• Minnesota's Graduation Gap

    MPR News set out to delve into an underreported fact -- that Minnesota’s high school graduation rates for students of color rank among the very worst in the nation -- and ended up making a profound discovery: Minnesota devotes less to non-classroom student support than any state. The category includes guidance counselors, social workers, nurses and mental health counselors, attendance staff and other positions that education experts says are key to keeping students at risk of dropping out of school on the path to graduations. The link between support spending and graduation rates appears to be stronger than other oft-mentioned factors to explain low rates for students of color. http://www.mprnews.org/story/2016/06/01/grad-gap-highlights
  • Many Unhappy Returns: Georgia recoups up to $6.4M after WSB-TV tax fraud investigation

    In what’s turned out to be the largest tax fraud case of its kind in state history, Georgia is beginning to recoup $6.4 million from taxpayers who submitted returns with inflated refunds, based on the schemes of a longtime tax preparer who also happens to be a local elected official. The state investigation was launched after WSB-TV dug into that official's past and uncovered a trail of civil fraud judgments, tax liens, taxpayer complaints and investment schemes. She had escaped any real consequences, until now.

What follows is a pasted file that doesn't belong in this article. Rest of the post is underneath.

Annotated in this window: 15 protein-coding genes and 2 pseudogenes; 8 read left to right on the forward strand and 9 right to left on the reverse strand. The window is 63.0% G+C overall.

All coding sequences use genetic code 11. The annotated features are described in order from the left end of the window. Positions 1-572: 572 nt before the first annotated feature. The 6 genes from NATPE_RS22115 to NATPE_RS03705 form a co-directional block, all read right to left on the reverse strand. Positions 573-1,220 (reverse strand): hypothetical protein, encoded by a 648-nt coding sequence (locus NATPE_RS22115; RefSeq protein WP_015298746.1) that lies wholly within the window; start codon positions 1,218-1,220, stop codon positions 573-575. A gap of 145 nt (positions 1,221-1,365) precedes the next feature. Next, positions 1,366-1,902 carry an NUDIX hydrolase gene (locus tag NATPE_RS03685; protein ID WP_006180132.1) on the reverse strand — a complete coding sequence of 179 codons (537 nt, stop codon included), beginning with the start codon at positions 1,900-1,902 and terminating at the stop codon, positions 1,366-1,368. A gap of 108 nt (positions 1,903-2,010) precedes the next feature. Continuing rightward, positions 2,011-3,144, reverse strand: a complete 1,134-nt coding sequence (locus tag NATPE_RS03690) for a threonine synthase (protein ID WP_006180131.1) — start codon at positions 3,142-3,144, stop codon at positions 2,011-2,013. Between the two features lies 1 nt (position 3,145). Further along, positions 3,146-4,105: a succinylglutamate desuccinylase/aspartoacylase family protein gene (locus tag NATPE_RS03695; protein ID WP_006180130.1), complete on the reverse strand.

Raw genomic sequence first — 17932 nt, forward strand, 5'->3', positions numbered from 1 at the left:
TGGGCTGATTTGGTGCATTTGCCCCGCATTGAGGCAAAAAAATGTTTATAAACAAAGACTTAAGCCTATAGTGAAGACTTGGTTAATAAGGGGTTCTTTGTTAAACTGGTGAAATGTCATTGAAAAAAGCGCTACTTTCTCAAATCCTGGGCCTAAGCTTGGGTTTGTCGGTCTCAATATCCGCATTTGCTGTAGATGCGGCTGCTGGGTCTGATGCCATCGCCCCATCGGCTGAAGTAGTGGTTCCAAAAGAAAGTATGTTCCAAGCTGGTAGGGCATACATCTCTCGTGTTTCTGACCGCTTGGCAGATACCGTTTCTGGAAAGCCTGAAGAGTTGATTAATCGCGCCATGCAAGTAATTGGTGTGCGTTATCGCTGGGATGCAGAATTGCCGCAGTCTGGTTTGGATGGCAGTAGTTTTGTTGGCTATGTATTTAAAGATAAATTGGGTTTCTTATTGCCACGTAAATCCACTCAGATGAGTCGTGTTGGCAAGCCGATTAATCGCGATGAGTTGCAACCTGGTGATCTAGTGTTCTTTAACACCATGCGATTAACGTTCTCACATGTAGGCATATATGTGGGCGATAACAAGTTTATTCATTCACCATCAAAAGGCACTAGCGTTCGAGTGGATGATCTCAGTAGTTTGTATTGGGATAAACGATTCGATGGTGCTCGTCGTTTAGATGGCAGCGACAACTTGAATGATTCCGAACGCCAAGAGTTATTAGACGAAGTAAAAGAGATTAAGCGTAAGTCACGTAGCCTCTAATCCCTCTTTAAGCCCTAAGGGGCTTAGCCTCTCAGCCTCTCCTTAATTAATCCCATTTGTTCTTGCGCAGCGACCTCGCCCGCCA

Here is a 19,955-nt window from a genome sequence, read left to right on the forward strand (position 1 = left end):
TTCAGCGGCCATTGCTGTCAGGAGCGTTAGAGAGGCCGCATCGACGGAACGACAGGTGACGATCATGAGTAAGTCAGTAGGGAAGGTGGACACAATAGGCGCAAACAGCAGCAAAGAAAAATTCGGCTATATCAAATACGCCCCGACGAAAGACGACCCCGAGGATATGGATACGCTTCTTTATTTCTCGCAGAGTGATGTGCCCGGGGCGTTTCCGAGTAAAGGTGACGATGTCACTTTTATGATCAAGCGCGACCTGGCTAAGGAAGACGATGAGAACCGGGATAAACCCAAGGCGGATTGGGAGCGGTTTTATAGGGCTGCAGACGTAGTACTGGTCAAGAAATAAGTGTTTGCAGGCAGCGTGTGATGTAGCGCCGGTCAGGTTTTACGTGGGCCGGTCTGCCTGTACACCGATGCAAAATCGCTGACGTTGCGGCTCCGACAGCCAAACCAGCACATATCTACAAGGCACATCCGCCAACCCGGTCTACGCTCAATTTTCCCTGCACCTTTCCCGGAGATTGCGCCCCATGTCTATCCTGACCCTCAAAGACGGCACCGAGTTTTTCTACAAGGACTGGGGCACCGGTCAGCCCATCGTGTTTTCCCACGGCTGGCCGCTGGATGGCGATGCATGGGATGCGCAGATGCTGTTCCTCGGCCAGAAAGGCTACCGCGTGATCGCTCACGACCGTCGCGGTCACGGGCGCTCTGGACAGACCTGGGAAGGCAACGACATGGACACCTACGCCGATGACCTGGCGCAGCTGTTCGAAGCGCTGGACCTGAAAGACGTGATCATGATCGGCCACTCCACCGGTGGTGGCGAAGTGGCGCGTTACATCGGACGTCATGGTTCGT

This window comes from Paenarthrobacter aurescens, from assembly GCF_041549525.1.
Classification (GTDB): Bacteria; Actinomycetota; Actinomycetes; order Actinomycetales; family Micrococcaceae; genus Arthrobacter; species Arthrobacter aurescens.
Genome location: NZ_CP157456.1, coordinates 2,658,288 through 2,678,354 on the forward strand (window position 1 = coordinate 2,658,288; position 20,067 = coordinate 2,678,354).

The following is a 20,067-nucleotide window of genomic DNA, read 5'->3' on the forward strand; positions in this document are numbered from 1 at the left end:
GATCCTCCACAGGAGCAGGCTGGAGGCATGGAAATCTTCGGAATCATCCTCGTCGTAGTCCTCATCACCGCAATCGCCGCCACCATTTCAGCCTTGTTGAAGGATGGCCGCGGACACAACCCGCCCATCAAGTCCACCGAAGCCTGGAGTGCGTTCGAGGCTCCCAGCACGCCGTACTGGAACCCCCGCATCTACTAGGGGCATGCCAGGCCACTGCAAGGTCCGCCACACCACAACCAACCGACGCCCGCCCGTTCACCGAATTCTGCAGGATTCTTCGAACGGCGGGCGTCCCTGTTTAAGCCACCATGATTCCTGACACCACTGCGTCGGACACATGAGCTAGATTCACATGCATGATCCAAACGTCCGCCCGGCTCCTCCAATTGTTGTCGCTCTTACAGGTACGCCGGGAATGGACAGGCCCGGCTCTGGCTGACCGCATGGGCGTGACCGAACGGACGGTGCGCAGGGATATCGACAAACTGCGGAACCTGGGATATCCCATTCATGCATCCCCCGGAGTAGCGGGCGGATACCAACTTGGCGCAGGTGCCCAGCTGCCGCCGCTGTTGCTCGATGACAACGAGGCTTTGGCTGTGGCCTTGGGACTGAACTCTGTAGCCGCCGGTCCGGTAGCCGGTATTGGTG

• Politics of Pain

    “Politics of Pain,” a multi-part investigation by the Center for Public Integrity and The Associated Press, examines the politics behind the nation’s opioid addiction epidemic, with a unique look at how drugmakers and their allies sought to block and delay legislation and thwart other steps intended to combat opioid abuse while pushing their own profitable but unproven remedies. Drug companies and allied advocates spent more than $880 million on lobbying and political contributions at the state and federal level over the past decade, more than eight times what the formidable gun lobby recorded for political activities during the same period. Using a network of paid allies, drugmakers also created an echo chamber that quietly derailed efforts to curb U.S. consumption of the drugs while pushing new, harder-to-abuse formulations of their products that have not been proven to reduce overdose rates.
  • ‘I Never Thought It Would Happen’: USC Students Share Stories of Sexual Assault

    As universities nationwide work to address the issue of sexual assault on campus, Annenberg Media sought to find out how such incidents were unfolding at USC. In the course of months-long reporting on this story, we combed through DPS logs, interviewed survivors and mapped out locations of reported assaults. http://www.uscannenbergmedia.com/2016/11/14/i-never-thought-it-would-happen-usc-students-share-stories-of-sexual-assault/
  • Minnesota's Graduation Gap

    MPR News set out to delve into an underreported fact -- that Minnesota’s high school graduation rates for students of color rank among the very worst in the nation -- and ended up making a profound discovery: Minnesota devotes less to non-classroom student support than any state. The category includes guidance counselors, social workers, nurses and mental health counselors, attendance staff and other positions that education experts says are key to keeping students at risk of dropping out of school on the path to graduations. http://www.mprnews.org/story/2016/06/01/grad-gap-highlights